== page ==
This is a quick challenge that I saw on I Push Book's blog. I think this used to be an official sign-up type of challenge, but it lapsed. Lucky for me people with expanding TBR lists kept it up long enough for me to notice it.
I just managed to finish my April book, even as I picked my May one. The May book is one of Anne Ursu's first books, written for an adult audience, Spilling Clarence. I couldn't find it in a library near me, but luckily I have some credits on paperbackswap, so it should be winging its way toward me now.
The April book was C.J. Koch's The Year of Living Dangerously. This went on my Goodreads TBR list on October 23, 2010, and I have no idea how it got there. It was written in 1978, so obviously I didn't see current reviews. Did someone I know recommend it? Did I see it on a book blogger's page? Was I interested in Indonesia? Nothing rings a bell.
The book provides some information on political turbulence in Indonesia back before Vietnam became an American household name. But it does so through a warped mirror, as the characters are almost all white male reporters covering this exotic land with its primitive people caught between communism and fascism. That's how the characters see it, not how the Indonesians would describe things. Even fellow white women are a mysterious different country to these guys, either the mysterious Russian who skillfully traps our hero by inviting him to stay at the same hotel with her, or the desired girlfriend whom our hero only realizes he loves when she tries to leave him. With such barriers even inside their own culture, it's no surprise that the idea of treating the locals as equals is so baffling to our guy.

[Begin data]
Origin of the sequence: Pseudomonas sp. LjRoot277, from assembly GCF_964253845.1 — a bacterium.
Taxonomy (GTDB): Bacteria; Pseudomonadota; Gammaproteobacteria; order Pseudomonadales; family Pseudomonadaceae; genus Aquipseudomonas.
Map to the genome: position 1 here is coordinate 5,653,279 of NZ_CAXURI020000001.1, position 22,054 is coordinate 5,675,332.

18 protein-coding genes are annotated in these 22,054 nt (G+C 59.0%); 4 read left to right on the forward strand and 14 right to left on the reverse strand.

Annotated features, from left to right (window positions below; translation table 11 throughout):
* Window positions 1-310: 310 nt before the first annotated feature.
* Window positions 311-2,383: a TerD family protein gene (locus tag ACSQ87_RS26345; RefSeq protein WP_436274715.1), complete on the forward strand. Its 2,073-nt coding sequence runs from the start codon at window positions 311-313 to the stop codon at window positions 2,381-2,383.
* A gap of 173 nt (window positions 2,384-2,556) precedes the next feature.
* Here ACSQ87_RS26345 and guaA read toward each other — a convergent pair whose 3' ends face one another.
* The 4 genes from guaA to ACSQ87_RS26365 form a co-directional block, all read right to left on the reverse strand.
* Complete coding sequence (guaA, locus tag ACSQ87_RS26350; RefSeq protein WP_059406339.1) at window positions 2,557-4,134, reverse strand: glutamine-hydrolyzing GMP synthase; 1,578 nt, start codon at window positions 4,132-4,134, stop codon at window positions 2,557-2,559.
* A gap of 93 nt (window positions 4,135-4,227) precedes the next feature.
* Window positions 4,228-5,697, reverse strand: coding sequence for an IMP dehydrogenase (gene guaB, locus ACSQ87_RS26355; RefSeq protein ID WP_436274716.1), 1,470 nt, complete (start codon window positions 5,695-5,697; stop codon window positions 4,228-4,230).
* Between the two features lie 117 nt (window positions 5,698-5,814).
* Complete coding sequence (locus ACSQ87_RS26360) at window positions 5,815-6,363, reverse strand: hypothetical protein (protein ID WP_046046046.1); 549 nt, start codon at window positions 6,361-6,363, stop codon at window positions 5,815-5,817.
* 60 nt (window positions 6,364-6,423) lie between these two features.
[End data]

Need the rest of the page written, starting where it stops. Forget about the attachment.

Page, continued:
It's obviously written before people besides white men were really expected to be full characters in a story, so it seems a bit unfair to complain about their lack, but it's not really powerful enough to stand on its own merits with these limitations. And I'm fairly ignorant about history in this time period, so I can't even compare its version of the events against personal knowledge; I don't remember more than a line or two from high school world history ("many countries in Asia suffered political turmoil during this period" probably sums it up). The most interesting part was the final chapter, which might be a fever dream of the protagonist as he tries to give himself a happier ending.